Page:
The Environment Protection Authority (EPA) has rated Melbourne’s beaches according to which are the safest to swim at. Hampton, Seaford, Portsea, Canadian Bay, Sandringham, Elwood, Rosebud, Santa Casa and Black Rock all ranked equal first. These beaches were most consistently given the green light for recreational use. The report is based on data from the summer just past.
The EPA’s “Beach Report 2015–16 Summer Highlights Report” is based on Melbourne Water’s weekly water-quality monitoring data from November 1, 2015 until April 10, 2016. This information is used to inform beachgoers about the safety of Melbourne’s bayside beaches on a daily basis via Twitter, its website and signage at locations serviced by Lifesaving Victoria clubs.
According to EPA group manager of applied sciences Dr Anthony Boxshall, “Port Phillip Bay water quality beach forecasts were ‘good’ 75 per cent of the time, ‘fair’ for 19 per cent and ‘poor’ for 6 per cent of the time. Our beaches are great places to visit, and the 2015–16 summer was particularly good for swimming conditions.”
Of the 36 sites monitored, 35 (97 per cent) met the authority’s end-of-season water-quality objectives for swimming, a slight increase from 2014–15 (94 per cent), but a large increase from 2011–12 (53 per cent) when there were significant summer storms that led to poor water quality across the board.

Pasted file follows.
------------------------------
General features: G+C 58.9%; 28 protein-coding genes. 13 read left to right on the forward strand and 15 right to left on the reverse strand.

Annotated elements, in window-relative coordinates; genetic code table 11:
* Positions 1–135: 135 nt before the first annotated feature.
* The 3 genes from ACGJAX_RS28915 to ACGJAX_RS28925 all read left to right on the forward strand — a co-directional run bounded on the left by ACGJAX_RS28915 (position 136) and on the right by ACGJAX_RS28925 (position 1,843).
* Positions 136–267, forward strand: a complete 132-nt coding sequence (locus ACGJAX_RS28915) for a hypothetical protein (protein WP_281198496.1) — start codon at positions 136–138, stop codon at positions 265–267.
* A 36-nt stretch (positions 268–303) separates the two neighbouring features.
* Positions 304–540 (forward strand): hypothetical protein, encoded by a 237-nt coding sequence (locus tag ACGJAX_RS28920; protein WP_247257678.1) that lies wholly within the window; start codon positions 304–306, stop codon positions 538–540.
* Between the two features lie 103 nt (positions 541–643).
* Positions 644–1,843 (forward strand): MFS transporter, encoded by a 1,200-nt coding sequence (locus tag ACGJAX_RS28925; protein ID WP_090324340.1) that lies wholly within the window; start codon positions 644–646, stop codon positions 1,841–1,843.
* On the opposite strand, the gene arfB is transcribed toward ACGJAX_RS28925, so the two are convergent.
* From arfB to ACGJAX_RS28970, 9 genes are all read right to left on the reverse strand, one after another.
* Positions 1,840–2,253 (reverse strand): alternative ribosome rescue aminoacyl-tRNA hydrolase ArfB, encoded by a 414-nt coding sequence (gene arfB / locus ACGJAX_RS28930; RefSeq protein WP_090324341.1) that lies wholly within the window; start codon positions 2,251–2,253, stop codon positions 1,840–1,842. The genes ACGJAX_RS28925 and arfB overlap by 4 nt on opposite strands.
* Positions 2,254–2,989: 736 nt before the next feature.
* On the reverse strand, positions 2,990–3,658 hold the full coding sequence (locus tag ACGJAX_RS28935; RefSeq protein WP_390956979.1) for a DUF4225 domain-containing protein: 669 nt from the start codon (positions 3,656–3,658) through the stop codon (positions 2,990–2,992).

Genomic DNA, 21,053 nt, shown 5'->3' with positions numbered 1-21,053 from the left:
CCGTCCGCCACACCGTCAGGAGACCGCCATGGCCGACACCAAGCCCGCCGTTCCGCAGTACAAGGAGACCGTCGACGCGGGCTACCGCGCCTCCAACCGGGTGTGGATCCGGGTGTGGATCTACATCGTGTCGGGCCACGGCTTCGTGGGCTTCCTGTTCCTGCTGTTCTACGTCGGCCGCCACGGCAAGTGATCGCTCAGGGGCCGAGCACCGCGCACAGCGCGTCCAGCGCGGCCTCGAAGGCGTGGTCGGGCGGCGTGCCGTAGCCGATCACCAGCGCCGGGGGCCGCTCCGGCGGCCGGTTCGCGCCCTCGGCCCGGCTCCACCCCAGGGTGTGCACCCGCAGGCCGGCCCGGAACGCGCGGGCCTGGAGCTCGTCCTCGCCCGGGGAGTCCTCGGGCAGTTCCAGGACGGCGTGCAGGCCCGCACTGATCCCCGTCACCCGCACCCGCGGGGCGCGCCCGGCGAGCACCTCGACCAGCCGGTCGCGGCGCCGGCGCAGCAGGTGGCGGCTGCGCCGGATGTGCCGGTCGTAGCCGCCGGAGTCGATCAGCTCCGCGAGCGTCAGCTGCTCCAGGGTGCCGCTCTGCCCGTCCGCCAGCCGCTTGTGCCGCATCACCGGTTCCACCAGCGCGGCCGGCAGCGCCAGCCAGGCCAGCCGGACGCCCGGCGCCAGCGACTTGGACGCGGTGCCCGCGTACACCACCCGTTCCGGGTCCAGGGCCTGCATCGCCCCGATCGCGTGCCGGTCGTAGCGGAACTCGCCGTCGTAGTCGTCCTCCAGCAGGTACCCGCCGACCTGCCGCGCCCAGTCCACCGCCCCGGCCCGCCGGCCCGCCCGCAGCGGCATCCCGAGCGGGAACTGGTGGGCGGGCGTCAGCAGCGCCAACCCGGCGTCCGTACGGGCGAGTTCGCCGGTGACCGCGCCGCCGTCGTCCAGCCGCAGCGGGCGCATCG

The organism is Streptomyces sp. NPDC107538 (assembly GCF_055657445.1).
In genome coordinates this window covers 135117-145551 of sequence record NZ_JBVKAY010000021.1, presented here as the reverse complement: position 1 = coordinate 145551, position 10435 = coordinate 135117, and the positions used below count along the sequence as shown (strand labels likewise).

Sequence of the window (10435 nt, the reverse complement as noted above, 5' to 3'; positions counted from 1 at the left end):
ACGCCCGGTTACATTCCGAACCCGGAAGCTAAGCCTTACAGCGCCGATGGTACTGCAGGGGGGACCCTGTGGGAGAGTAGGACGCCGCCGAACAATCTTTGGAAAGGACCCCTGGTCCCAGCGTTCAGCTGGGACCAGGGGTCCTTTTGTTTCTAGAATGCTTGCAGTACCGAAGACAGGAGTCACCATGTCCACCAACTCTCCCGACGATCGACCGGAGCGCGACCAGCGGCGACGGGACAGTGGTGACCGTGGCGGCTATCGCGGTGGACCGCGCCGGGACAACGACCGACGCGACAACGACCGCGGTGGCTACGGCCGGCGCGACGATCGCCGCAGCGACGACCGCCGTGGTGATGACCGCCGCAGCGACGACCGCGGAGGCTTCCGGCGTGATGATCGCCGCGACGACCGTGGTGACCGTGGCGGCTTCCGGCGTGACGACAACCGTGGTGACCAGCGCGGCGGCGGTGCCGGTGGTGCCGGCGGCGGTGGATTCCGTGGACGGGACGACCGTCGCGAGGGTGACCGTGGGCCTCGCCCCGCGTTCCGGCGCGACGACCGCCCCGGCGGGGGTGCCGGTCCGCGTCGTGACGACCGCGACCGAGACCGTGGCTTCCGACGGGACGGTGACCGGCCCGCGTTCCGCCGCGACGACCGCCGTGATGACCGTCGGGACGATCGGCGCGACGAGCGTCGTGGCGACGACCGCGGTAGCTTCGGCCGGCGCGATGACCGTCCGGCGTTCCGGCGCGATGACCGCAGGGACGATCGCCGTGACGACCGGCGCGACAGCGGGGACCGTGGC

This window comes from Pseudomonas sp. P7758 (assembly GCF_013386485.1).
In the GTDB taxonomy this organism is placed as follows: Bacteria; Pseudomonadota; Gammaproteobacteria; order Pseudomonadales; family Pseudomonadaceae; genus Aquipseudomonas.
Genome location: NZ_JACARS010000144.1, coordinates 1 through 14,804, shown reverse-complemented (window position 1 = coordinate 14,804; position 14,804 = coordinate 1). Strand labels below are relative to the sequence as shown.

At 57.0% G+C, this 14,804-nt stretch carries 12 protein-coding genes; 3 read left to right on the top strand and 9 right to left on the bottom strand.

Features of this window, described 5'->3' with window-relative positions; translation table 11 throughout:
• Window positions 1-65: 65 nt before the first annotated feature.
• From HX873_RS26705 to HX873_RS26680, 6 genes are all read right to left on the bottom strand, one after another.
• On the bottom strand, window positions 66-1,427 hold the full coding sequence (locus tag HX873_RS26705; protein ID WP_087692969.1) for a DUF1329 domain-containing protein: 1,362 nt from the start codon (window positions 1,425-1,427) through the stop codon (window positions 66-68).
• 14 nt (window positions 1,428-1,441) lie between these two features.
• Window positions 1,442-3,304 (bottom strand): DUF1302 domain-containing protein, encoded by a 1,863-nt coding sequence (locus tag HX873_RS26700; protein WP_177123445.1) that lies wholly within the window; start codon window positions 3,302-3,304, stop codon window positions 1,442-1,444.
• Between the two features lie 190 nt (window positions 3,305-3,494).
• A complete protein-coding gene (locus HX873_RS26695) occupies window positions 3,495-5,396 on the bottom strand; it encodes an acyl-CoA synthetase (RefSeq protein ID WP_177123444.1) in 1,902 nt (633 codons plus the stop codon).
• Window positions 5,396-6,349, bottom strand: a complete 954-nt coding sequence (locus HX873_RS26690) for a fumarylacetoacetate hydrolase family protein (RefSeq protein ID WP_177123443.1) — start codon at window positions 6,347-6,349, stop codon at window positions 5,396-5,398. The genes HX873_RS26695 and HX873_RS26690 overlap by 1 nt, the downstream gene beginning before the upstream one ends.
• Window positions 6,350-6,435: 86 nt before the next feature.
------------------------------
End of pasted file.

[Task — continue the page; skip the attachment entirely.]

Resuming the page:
Only Mentone beach failed to meet these standards this past summer due to higher than acceptable levels of bacteria likely caused by stormwater runoff.
Though St Kilda beach met the authority’s overall water-quality objectives, it appeared second bottom of the list, largely due to the existence of a large stormwater drain and its proximity to where the Yarra River discharges into open water.
For locals who are perhaps more landlocked, and who head to the Yarra for a quick dip, the EPA’s report also covers water quality at various locations over the summer, with only Warrandyte meeting its water-quality objectives this past season.
While Dr Boxshall says that levels of bacteria at Melbourne’s beaches are lower than in the past, he still offers a word of caution: “When it rains, don’t swim near drains for 24 hours.”
Daily monitoring information for bayside beaches and the Yarra will continue again in December 2016, unless warmer-than-expected temperatures necessitate an earlier start to reporting, as happened in 2015–16.
Melbourne’s cleanest beaches ranked from 1–36 for the summer of 2015–16
1. Canadian Bay
1. Santa Casa
1. Black Rock
10. Half Moon Bay
10. South Melbourne
14. Mount Martha
17. Safety Beach
18. Port Melbourne
19. The Dell
22. Frankston CG
26. Eastern Beach
28. Werribee South
32. St Leonards
34. Frankston LSC
35. St Kilda